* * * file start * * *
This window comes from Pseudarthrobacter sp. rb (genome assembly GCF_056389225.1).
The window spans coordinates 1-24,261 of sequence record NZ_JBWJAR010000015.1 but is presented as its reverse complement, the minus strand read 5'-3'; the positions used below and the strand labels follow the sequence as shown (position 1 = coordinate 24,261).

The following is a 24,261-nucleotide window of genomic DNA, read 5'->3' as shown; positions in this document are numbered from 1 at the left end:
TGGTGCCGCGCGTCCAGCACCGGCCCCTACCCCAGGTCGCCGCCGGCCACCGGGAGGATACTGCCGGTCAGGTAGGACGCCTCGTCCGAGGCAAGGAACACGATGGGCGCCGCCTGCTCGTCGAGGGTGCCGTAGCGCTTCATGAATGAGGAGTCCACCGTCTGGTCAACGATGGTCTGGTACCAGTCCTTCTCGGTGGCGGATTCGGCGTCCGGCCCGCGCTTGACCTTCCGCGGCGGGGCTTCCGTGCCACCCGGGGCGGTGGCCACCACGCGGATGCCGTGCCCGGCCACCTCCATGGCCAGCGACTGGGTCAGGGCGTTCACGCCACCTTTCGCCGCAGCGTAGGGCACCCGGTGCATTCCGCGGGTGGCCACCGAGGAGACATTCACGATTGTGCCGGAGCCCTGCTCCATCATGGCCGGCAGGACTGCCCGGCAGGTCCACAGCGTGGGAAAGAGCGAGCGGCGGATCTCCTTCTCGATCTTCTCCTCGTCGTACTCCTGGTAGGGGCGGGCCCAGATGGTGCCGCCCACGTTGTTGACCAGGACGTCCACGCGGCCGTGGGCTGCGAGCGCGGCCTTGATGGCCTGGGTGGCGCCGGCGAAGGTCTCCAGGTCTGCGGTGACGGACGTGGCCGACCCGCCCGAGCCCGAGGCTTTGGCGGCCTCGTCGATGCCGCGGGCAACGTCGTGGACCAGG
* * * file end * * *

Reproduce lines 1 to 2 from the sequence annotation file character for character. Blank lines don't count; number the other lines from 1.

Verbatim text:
This window comes from Pseudarthrobacter sp. rb (genome assembly GCF_056389225.1).
The window spans coordinates 1-24,261 of sequence record NZ_JBWJAR010000015.1 but is presented as its reverse complement, the minus strand read 5'-3'; the positions used below and the strand labels follow the sequence as shown (position 1 = coordinate 24,261).